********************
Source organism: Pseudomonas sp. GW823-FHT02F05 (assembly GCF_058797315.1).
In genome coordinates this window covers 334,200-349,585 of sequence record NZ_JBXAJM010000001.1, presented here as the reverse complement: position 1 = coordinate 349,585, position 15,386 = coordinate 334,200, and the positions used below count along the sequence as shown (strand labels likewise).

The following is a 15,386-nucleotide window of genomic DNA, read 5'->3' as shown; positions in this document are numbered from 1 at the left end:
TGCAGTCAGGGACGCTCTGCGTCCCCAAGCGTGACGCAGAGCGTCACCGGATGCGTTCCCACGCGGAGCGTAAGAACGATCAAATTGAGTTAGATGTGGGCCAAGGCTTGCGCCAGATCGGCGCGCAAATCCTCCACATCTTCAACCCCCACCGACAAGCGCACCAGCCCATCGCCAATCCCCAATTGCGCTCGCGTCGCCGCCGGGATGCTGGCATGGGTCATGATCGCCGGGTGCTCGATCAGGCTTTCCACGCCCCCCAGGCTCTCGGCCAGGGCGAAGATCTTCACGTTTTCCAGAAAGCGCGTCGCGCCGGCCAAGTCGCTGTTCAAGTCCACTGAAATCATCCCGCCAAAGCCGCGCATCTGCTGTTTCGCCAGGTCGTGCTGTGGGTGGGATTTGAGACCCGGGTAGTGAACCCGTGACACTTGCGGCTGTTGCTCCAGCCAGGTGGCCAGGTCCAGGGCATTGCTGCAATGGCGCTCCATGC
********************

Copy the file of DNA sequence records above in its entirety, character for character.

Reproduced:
Source organism: Pseudomonas sp. GW823-FHT02F05 (assembly GCF_058797315.1).
In genome coordinates this window covers 334,200-349,585 of sequence record NZ_JBXAJM010000001.1, presented here as the reverse complement: position 1 = coordinate 349,585, position 15,386 = coordinate 334,200, and the positions used below count along the sequence as shown (strand labels likewise).

The following is a 15,386-nucleotide window of genomic DNA, read 5'->3' as shown; positions in this document are numbered from 1 at the left end:
TGCAGTCAGGGACGCTCTGCGTCCCCAAGCGTGACGCAGAGCGTCACCGGATGCGTTCCCACGCGGAGCGTAAGAACGATCAAATTGAGTTAGATGTGGGCCAAGGCTTGCGCCAGATCGGCGCGCAAATCCTCCACATCTTCAACCCCCACCGACAAGCGCACCAGCCCATCGCCAATCCCCAATTGCGCTCGCGTCGCCGCCGGGATGCTGGCATGGGTCATGATCGCCGGGTGCTCGATCAGGCTTTCCACGCCCCCCAGGCTCTCGGCCAGGGCGAAGATCTTCACGTTTTCCAGAAAGCGCGTCGCGCCGGCCAAGTCGCTGTTCAAGTCCACTGAAATCATCCCGCCAAAGCCGCGCATCTGCTGTTTCGCCAGGTCGTGCTGTGGGTGGGATTTGAGACCCGGGTAGTGAACCCGTGACACTTGCGGCTGTTGCTCCAGCCAGGTGGCCAGGTCCAGGGCATTGCTGCAATGGCGCTCCATGC